Scientists have been speculating about a potential link between gluten and the severe psychiatric illness schizophrenia for decades (ever hear the term "bread madness"?), but they haven't found many clear connections.
However, a new study from scientists at Karolinska Institutet in Sweden and Johns Hopkins Children's Center in Baltimore report there is a link ... between antibodies to gluten in the mother and schizophrenia in her children.
The new study, published in the American Journal of Psychiatry, doesn't conclude that gluten antibodies in the mother cause schizophrenia in her offspring. But the research indicates that high levels of such antibodies in the mother may increase the risk of schizophrenia in her children.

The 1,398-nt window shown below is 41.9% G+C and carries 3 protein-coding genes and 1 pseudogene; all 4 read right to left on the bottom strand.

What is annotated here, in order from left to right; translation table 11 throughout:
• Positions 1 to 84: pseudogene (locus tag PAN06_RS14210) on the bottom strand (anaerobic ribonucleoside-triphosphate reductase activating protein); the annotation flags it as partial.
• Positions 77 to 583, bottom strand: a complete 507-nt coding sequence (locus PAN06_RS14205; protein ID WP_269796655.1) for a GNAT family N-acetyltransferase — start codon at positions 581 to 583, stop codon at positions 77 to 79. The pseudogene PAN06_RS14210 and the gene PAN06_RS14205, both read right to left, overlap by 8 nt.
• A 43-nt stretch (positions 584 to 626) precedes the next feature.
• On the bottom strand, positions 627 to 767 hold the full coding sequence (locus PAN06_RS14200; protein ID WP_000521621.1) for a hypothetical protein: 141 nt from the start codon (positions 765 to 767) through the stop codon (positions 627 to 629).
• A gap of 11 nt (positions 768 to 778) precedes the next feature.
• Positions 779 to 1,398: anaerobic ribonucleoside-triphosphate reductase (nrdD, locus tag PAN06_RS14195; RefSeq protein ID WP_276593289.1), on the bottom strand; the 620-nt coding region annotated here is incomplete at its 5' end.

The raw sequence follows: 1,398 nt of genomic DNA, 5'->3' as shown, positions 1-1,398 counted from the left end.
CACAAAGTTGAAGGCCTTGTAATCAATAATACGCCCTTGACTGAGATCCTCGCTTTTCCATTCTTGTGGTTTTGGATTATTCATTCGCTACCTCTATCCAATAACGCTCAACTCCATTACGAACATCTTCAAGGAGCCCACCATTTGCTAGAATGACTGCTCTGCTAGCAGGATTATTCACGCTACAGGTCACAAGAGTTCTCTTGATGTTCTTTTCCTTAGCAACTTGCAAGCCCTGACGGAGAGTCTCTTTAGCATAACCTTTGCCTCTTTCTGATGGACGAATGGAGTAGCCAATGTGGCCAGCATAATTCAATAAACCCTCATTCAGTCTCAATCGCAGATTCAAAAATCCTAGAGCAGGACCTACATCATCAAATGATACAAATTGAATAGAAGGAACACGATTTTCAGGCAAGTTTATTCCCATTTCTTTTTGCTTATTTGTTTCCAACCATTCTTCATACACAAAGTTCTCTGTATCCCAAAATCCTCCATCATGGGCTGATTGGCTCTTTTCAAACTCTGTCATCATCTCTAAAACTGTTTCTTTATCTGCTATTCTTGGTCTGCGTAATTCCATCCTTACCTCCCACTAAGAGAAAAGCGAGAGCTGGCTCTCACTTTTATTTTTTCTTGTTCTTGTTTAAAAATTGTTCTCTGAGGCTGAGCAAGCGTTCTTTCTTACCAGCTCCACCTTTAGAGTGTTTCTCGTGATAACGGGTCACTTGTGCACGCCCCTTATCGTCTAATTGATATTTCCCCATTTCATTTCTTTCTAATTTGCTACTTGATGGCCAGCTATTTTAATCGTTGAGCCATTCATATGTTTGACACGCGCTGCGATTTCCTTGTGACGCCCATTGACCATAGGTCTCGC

The study examined 764 birth records and neonatal blood samples of Swedes born between 1975 and 1985. A total of 211 study subjects had documented schizophrenia and delusional disorders, while the rest were considered control subjects.
Using the blood samples, the researchers measured levels of IgG antibodies to milk and wheat. IgG antibodies are not considered specific to celiac disease (although they're frequently found in people with celiac), but can be used to detect immune system activity against gluten, such as might be found in non-celiac gluten sensitivity.
Children whose mothers had high levels of IgG antibodies against wheat had nearly twice the risk of schizophrenia later in life, the study found. The risk of schizophrenia was not elevated for children of mothers who had high levels of antibodies against milk protein.
The research team already is working on follow-up studies to determine the mechanism behind the increased risk of schizophrenia, and whether that increased risk occurs only in people with specific genes.
For more information on schizophrenia and how it relates to gluten sensitivity and celiac disease, see my article Gluten and Schizophrenia.
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